Apologies have been received from Deputy Kehoe.
Before we begin, I remind members that, in the context of the current Covid-19 restrictions, only the Chairman and staff are present in the committee room. All other members must join remotely from elsewhere in the parliamentary precincts. The secretariat can issue invitations to join the meeting on Microsoft Teams. Members may not participate in the meeting from outside of the parliamentary precincts. I ask members to mute their microphone when not making a contribution, to use the raise hand function to indicate and to note that messages sent to the meeting chat are visible to all participants. Members of the committee will be prioritised for speaking slots.
The agenda for today is the ongoing issues in the forestry sector with officials from the Department of Agriculture, Food and the Marine. I welcome Mr. Colm Hayes, assistant secretary; Mr. Seamus Dunne, senior inspector, and Mr. Eamon O'Doherty, project manager. They have all joined remotely. We have received the opening statement and briefing material, which have already been circulated to members. We are limited in our time due to Covid-19 safety restrictions and so the committee has agreed to take the opening statement as read. I am going to give the officials, when I finish talking, five minutes to give an overview of how the Department will address the licensing issues.
Before we begin, I must read an important notice on parliamentary privilege. Witnesses are protected by absolute privilege in respect of the evidence they are to give to the committee. However, if they are directed by the committee to cease giving evidence on a particular matter and they continue to do so, they are entitled thereafter only to a qualified privilege in respect of their evidence. Witnesses are directed that only evidence connected with the subject matter of these proceedings is to be given. They are asked to respect parliamentary practice to the effect that, where possible, they should not criticise or make charges against any person, persons or entity by name or in such a way as to make him, her or it identifiable. Participants joining the committee meeting from a location outside of parliamentary precincts are asked to note that the constitutional protections afforded to those participating within parliamentary precincts does not extend to them. No clear guidance can be given on whether, or the extent to which, participation is covered by absolute privilege of a statutory nature.
As Chairman, I will make an opening statement to the witnesses to outline what has got us to where we are today. I am disappointed that the committee had to request the attendance of the officials here today. As a committee, we issued a report in March after extensive consultation with all stakeholders, including the Department. The recommendations in our report addressed the slow output of licences and other forestry issues, including ash dieback, which affect the forestry industry. We had hoped that the situation would improve but, unfortunately, it has not. Farmers considering planting trees have walked away in despair and with a complete lack of confidence in the industry.
I have tabled a number of parliamentary questions that relate to licences, planting, clear-felling for roads and thinning. The standard answer given is "contact us in nine months for an update", which is completely unacceptable. Some of these licences are in the system for two and three years.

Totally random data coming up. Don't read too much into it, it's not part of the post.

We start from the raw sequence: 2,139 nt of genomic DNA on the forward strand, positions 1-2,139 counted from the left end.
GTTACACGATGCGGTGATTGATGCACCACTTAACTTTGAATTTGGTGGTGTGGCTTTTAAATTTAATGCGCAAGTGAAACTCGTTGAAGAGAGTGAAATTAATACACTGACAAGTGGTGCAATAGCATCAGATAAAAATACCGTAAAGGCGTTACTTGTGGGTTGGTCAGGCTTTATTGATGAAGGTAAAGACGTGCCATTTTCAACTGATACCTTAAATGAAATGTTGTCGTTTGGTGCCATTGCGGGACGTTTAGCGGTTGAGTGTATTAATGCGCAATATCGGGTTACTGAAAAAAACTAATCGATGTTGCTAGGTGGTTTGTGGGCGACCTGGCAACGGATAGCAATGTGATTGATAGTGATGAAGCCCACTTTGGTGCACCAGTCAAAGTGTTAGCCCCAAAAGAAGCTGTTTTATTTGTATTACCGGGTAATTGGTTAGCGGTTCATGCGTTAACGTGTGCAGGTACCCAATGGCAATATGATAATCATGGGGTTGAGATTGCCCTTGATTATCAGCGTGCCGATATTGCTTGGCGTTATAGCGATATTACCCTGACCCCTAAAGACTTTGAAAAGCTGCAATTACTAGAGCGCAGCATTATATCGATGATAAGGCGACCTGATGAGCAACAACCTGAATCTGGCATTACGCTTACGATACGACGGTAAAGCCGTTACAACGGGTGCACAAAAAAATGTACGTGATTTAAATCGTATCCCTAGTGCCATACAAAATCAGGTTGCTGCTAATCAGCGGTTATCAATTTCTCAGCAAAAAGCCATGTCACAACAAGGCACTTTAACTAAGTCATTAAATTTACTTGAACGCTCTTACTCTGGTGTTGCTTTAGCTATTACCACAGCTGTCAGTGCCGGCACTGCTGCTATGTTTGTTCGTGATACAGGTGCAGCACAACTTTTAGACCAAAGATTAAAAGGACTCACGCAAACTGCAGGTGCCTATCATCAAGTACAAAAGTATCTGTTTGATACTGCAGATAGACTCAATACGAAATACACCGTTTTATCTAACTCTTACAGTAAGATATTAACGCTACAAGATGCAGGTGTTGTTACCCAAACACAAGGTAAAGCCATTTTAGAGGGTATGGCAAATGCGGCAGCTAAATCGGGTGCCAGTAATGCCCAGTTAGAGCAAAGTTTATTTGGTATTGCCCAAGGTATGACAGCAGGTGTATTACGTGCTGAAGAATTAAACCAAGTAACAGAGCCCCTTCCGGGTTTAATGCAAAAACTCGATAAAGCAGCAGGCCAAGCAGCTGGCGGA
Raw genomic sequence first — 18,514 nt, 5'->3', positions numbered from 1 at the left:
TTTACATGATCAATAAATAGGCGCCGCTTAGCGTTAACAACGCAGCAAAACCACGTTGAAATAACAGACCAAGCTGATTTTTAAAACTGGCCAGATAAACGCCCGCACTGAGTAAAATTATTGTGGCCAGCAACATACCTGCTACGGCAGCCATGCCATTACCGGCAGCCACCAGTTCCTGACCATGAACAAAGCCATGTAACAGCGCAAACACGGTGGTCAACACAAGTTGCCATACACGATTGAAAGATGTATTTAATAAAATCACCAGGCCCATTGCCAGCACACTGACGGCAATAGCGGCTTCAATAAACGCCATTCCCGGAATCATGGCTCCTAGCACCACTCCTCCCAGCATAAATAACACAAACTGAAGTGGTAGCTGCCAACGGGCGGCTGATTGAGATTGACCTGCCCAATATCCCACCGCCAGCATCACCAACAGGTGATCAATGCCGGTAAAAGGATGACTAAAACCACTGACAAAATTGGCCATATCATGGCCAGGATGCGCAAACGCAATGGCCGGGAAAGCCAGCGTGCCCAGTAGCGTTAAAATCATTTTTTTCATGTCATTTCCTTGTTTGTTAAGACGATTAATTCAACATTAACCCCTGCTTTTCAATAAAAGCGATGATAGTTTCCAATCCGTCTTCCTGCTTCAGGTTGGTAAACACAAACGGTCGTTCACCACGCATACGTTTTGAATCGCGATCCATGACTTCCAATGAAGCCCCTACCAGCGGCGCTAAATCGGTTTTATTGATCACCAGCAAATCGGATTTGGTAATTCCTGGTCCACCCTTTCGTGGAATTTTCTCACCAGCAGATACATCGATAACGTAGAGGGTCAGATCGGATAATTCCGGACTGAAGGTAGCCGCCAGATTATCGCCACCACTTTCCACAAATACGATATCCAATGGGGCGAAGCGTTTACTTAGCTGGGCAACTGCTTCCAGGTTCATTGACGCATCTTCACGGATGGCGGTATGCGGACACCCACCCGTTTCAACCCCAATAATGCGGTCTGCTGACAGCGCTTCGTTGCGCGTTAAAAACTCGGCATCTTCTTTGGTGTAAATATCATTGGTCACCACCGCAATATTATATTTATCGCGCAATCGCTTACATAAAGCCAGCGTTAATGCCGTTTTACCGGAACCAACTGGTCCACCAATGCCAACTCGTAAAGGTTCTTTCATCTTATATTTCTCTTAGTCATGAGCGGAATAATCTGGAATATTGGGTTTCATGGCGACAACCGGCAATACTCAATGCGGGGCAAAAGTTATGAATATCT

Climate change and the challenges we face are a huge issues for the whole agrifood sector. Our failure to meet targets cannot continue. Over the last few years we have been 15,000 ha shy of our planting targets. This figure is based on 70% coniferous trees and 30% broadleaf trees, and takes into account the loss of carbon during felling and replanting. In the lifetime of those plantations, in terms of the targets that we have failed to meet, 5.8 million tonnes of carbon would be sequestered. It is criminal that these targets are being missed, which has a compounding effect on the rest of the agrifood industry and rural Ireland.
Today, we are not here to discuss Project Woodland, which definitely has a place in the future. We hope that many of its objectives can be implemented. Today, we are focusing on the low output of licences by the Department. On average, 87 licences were issued in the four-week period prior to the Oireachtas committee meeting in January. In the four weeks up to 18 May, on average, 43 licences were issued. Like other committee members, I have been inundated with calls from stakeholders, including representatives of mills that have had to import timber, forestry contractors who are going bankrupt or farmers who have been unable to get licences.
The forestry sector is hugely important to the economy and must be efficient. Today, we demand an output of 100 licences a week. A greater output would be ideal but 100 licences is the bottom line. At this meeting I would like the officials to tell us how they plan to achieve this target. When the output of licences drops below 100 in any given week, we respectfully request a report that outlines why this has happened and how output will be rectified for the following week. This is a frank statement but time is not on our side. This has long been an issue and I have dealt with it since I was appointed Chair of this committee last summer. The crisis is ongoing for four or five years and is a huge concern to this committee and to the Oireachtas, in general. I want to walk out of this meeting today with this issue resolved but if not then we intend, as a committee, to reconvene in the near future.
I give the officials five minutes to address the licensing issues and then I will open up the debate to questions from members. It is with a heavy heart that we have the officials back in here today but, unfortunately, the concerns of the forestry sector at the moment are paramount to us.